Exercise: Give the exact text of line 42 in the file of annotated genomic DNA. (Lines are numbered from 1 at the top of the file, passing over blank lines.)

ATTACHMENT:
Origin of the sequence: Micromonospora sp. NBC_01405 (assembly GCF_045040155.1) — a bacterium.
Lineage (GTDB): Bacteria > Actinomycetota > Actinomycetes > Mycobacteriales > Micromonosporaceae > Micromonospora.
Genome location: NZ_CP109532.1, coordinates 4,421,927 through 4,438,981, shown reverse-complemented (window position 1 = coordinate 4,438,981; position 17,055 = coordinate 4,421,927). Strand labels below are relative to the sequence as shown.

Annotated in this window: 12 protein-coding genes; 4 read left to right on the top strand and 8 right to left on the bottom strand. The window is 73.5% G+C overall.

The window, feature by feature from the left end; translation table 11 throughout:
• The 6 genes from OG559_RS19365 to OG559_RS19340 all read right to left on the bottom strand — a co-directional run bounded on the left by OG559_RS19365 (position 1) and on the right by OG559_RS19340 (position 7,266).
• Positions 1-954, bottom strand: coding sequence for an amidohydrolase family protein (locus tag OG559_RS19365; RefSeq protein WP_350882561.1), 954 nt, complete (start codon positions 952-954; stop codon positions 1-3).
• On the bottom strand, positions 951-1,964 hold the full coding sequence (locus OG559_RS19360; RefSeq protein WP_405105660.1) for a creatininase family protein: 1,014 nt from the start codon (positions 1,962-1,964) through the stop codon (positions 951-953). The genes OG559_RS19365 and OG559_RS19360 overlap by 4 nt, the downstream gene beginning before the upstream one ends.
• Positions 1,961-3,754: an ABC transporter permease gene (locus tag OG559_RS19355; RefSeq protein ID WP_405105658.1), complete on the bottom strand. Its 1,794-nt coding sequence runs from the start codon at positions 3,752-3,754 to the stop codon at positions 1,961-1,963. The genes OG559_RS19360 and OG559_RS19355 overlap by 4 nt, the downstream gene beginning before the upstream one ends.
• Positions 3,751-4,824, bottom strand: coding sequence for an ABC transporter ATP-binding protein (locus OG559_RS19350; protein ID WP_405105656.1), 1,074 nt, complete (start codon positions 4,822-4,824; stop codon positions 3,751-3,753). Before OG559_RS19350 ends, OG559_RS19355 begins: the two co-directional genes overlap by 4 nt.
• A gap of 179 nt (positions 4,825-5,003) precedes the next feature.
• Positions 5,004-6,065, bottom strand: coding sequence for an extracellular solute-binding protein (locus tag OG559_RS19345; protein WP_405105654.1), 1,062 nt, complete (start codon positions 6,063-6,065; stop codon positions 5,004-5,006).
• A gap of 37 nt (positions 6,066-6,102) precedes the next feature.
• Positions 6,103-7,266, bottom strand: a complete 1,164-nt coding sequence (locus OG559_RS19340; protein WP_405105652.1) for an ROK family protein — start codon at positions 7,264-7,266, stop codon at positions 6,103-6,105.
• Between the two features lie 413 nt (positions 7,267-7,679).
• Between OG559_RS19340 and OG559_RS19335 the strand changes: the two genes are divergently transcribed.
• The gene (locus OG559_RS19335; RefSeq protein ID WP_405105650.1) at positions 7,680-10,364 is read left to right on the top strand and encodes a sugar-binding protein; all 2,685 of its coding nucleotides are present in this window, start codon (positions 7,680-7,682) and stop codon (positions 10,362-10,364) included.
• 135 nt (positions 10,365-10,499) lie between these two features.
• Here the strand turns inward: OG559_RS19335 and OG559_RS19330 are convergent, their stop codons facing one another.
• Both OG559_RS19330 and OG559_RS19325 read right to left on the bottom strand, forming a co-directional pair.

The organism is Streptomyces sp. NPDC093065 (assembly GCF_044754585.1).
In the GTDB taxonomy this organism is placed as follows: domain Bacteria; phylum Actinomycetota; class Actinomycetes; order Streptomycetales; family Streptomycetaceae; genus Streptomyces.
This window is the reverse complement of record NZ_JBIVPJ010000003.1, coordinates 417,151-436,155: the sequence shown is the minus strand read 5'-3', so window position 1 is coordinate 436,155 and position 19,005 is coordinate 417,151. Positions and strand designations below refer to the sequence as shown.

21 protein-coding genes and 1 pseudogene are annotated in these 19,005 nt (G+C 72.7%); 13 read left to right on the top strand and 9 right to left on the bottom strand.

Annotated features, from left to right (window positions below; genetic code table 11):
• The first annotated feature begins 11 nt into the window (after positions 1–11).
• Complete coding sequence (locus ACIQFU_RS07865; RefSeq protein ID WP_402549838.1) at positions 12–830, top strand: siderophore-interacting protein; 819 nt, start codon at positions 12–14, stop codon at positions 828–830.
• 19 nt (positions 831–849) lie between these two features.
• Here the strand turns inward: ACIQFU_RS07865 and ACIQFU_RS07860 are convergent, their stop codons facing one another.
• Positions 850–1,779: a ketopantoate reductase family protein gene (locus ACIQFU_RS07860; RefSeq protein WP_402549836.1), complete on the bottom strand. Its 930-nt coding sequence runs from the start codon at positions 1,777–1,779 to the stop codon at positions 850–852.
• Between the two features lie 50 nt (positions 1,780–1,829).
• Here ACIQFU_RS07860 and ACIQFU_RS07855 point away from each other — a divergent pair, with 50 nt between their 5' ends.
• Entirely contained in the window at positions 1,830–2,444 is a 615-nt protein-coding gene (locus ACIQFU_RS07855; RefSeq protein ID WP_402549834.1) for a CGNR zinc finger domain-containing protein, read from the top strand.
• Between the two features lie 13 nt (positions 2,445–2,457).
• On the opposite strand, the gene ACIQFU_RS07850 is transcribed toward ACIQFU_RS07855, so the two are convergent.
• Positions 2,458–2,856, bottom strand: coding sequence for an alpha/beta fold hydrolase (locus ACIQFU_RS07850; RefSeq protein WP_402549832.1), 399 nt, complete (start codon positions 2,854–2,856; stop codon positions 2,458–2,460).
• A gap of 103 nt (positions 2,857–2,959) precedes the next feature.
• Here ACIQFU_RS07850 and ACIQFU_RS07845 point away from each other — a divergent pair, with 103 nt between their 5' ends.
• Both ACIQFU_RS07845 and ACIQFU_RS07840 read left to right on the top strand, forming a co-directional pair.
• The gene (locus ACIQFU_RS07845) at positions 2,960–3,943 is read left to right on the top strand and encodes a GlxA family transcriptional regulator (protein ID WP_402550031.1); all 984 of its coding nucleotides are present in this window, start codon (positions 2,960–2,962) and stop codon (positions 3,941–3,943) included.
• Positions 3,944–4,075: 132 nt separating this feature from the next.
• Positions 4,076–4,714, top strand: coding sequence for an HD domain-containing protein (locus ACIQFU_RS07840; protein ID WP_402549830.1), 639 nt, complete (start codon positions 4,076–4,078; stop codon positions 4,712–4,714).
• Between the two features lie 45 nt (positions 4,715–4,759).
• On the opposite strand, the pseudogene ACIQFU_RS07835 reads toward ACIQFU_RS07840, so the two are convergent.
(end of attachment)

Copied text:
• Positions 4,076–4,714, top strand: coding sequence for an HD domain-containing protein (locus ACIQFU_RS07840; protein ID WP_402549830.1), 639 nt, complete (start codon positions 4,076–4,078; stop codon positions 4,712–4,714).